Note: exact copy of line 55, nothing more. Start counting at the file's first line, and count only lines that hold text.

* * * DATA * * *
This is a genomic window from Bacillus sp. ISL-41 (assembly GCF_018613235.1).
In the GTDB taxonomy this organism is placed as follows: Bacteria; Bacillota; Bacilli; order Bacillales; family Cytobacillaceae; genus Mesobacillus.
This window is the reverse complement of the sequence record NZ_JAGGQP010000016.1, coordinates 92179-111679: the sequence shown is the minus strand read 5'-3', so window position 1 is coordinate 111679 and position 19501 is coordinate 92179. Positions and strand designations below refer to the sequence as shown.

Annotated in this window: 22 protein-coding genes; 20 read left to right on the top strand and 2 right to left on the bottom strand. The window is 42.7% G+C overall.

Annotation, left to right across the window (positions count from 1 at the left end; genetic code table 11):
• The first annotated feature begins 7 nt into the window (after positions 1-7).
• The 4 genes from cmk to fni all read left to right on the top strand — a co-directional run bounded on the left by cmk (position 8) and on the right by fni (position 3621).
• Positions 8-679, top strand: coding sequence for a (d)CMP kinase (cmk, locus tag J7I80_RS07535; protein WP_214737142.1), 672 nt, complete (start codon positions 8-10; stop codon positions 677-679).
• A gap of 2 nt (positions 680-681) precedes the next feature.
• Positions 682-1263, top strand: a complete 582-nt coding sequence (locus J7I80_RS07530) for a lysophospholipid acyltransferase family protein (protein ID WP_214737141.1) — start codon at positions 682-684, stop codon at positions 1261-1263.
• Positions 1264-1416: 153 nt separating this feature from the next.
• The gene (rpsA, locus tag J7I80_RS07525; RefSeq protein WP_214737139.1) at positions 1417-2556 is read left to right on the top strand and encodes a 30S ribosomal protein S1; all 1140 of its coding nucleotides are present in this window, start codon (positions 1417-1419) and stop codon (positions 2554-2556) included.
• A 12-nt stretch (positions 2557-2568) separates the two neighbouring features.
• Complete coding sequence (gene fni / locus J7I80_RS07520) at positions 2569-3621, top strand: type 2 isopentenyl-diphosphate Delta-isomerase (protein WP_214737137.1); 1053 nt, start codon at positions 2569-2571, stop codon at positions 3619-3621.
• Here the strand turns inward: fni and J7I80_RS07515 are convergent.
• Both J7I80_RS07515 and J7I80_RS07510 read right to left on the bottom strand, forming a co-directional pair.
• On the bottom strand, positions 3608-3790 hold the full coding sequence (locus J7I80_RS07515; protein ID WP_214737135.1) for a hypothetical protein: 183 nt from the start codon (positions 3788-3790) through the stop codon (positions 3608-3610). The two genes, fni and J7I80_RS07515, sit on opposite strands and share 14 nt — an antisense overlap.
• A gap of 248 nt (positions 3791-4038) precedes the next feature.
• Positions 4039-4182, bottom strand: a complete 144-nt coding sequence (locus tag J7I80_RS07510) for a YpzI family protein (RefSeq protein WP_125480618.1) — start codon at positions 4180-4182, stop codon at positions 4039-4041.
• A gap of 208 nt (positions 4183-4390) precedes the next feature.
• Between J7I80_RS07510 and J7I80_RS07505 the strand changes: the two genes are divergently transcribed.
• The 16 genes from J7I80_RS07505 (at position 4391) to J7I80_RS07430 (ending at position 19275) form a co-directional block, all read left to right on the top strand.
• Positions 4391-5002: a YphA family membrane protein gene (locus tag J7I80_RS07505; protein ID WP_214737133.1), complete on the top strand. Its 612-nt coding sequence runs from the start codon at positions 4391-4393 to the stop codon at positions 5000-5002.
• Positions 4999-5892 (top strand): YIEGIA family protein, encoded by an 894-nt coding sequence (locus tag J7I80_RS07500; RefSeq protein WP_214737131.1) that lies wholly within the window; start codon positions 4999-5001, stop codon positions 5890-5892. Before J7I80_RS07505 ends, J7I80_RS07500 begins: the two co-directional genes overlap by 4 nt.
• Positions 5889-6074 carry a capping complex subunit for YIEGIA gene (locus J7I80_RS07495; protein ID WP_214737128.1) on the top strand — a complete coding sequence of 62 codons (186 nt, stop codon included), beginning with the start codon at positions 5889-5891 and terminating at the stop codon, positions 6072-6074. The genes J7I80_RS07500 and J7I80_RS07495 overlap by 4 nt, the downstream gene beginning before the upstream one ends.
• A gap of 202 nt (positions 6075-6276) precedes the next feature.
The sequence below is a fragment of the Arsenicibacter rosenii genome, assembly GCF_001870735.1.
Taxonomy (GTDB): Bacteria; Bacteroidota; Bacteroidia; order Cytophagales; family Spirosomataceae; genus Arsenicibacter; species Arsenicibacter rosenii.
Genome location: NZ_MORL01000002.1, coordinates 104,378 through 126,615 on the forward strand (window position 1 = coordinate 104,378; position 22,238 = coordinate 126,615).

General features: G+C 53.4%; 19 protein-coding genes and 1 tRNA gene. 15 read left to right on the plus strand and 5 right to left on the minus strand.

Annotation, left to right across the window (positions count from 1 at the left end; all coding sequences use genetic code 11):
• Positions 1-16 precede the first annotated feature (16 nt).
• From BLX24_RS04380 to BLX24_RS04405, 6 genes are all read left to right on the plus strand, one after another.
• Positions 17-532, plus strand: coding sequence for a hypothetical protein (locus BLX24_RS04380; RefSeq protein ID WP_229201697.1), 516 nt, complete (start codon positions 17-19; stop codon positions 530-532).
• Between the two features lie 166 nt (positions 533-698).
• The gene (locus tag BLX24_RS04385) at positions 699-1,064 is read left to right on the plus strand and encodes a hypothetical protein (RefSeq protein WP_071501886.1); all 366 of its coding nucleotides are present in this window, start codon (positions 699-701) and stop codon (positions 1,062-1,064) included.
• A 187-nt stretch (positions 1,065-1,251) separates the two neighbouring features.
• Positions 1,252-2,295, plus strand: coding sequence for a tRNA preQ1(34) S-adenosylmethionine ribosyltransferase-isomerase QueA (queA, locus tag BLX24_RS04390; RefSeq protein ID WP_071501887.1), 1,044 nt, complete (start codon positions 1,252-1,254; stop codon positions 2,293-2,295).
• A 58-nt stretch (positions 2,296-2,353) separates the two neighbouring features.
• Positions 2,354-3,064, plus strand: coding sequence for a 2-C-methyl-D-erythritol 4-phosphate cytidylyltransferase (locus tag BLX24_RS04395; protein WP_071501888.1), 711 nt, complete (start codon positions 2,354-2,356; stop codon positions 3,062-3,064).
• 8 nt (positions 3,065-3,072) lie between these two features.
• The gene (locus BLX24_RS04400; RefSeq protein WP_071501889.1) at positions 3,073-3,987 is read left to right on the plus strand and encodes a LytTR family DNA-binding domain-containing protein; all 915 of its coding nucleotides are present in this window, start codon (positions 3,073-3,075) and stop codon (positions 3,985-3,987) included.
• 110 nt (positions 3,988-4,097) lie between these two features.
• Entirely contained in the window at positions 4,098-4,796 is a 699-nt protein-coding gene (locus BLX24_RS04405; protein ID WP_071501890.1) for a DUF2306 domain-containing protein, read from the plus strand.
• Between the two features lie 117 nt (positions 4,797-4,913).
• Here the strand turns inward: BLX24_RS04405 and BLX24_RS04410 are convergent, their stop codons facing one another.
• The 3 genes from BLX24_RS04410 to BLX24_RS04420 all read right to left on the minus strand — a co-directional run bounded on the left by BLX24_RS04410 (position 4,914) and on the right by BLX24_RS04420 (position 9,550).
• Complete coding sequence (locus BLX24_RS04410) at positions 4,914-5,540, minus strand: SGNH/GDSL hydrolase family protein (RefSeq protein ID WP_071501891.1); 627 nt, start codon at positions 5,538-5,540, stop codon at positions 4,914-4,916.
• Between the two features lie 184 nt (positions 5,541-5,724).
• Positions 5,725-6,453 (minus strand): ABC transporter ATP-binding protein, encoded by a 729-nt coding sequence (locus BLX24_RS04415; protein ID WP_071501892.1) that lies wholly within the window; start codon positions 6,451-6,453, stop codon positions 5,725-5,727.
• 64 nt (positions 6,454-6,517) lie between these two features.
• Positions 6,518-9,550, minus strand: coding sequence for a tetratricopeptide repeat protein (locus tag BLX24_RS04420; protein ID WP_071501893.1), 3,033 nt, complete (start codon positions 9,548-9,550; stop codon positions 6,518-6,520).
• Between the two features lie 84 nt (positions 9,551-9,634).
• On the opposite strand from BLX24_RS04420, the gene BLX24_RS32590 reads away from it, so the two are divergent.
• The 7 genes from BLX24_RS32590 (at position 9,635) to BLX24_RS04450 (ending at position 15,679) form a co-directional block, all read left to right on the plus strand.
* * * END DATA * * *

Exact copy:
• The 7 genes from BLX24_RS32590 (at position 9,635) to BLX24_RS04450 (ending at position 15,679) form a co-directional block, all read left to right on the plus strand.